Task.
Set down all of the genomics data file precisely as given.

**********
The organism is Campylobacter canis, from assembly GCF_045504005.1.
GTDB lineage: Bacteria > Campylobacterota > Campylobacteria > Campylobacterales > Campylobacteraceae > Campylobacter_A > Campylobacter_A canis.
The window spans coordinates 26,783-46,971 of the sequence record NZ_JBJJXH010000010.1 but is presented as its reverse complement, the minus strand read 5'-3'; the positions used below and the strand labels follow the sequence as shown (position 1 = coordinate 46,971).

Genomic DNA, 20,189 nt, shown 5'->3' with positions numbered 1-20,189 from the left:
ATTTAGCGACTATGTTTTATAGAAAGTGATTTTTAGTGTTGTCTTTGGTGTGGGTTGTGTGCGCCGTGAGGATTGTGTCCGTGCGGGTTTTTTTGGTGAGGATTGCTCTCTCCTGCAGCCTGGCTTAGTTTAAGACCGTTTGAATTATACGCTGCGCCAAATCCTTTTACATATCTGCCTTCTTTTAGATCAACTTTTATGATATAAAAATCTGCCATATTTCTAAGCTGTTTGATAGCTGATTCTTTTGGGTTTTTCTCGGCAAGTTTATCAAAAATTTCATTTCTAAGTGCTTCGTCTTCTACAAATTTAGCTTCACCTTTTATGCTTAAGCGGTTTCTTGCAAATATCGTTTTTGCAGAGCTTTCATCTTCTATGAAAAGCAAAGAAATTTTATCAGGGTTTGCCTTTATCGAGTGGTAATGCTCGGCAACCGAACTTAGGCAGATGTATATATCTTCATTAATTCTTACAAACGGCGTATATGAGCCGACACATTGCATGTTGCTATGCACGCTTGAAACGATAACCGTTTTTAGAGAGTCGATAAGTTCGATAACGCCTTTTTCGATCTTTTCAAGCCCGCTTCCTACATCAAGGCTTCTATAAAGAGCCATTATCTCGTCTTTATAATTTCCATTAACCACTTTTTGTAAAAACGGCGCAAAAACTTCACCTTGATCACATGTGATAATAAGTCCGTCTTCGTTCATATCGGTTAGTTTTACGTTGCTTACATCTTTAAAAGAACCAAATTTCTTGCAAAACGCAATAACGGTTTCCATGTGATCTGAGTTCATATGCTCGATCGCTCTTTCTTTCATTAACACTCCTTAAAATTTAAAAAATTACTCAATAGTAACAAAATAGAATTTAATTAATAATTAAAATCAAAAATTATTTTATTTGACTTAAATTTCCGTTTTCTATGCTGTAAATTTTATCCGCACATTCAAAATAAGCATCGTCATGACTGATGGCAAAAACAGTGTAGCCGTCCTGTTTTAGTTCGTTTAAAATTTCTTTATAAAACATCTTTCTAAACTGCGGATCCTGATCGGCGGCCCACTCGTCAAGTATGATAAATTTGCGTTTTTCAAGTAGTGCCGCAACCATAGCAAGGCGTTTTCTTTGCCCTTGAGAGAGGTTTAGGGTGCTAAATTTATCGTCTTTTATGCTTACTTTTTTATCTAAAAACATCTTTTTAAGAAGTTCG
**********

The organism is Campylobacter canis, from assembly GCF_045504005.1.
GTDB lineage: Bacteria > Campylobacterota > Campylobacteria > Campylobacterales > Campylobacteraceae > Campylobacter_A > Campylobacter_A canis.
The window spans coordinates 26,783-46,971 of the sequence record NZ_JBJJXH010000010.1 but is presented as its reverse complement, the minus strand read 5'-3'; the positions used below and the strand labels follow the sequence as shown (position 1 = coordinate 46,971).

Genomic DNA, 20,189 nt, shown 5'->3' with positions numbered 1-20,189 from the left:
ATTTAGCGACTATGTTTTATAGAAAGTGATTTTTAGTGTTGTCTTTGGTGTGGGTTGTGTGCGCCGTGAGGATTGTGTCCGTGCGGGTTTTTTTGGTGAGGATTGCTCTCTCCTGCAGCCTGGCTTAGTTTAAGACCGTTTGAATTATACGCTGCGCCAAATCCTTTTACATATCTGCCTTCTTTTAGATCAACTTTTATGATATAAAAATCTGCCATATTTCTAAGCTGTTTGATAGCTGATTCTTTTGGGTTTTTCTCGGCAAGTTTATCAAAAATTTCATTTCTAAGTGCTTCGTCTTCTACAAATTTAGCTTCACCTTTTATGCTTAAGCGGTTTCTTGCAAATATCGTTTTTGCAGAGCTTTCATCTTCTATGAAAAGCAAAGAAATTTTATCAGGGTTTGCCTTTATCGAGTGGTAATGCTCGGCAACCGAACTTAGGCAGATGTATATATCTTCATTAATTCTTACAAACGGCGTATATGAGCCGACACATTGCATGTTGCTATGCACGCTTGAAACGATAACCGTTTTTAGAGAGTCGATAAGTTCGATAACGCCTTTTTCGATCTTTTCAAGCCCGCTTCCTACATCAAGGCTTCTATAAAGAGCCATTATCTCGTCTTTATAATTTCCATTAACCACTTTTTGTAAAAACGGCGCAAAAACTTCACCTTGATCACATGTGATAATAAGTCCGTCTTCGTTCATATCGGTTAGTTTTACGTTGCTTACATCTTTAAAAGAACCAAATTTCTTGCAAAACGCAATAACGGTTTCCATGTGATCTGAGTTCATATGCTCGATCGCTCTTTCTTTCATTAACACTCCTTAAAATTTAAAAAATTACTCAATAGTAACAAAATAGAATTTAATTAATAATTAAAATCAAAAATTATTTTATTTGACTTAAATTTCCGTTTTCTATGCTGTAAATTTTATCCGCACATTCAAAATAAGCATCGTCATGACTGATGGCAAAAACAGTGTAGCCGTCCTGTTTTAGTTCGTTTAAAATTTCTTTATAAAACATCTTTCTAAACTGCGGATCCTGATCGGCGGCCCACTCGTCAAGTATGATAAATTTGCGTTTTTCAAGTAGTGCCGCAACCATAGCAAGGCGTTTTCTTTGCCCTTGAGAGAGGTTTAGGGTGCTAAATTTATCGTCTTTTATGCTTACTTTTTTATCTAAAAACATCTTTTTAAGAAGTTCG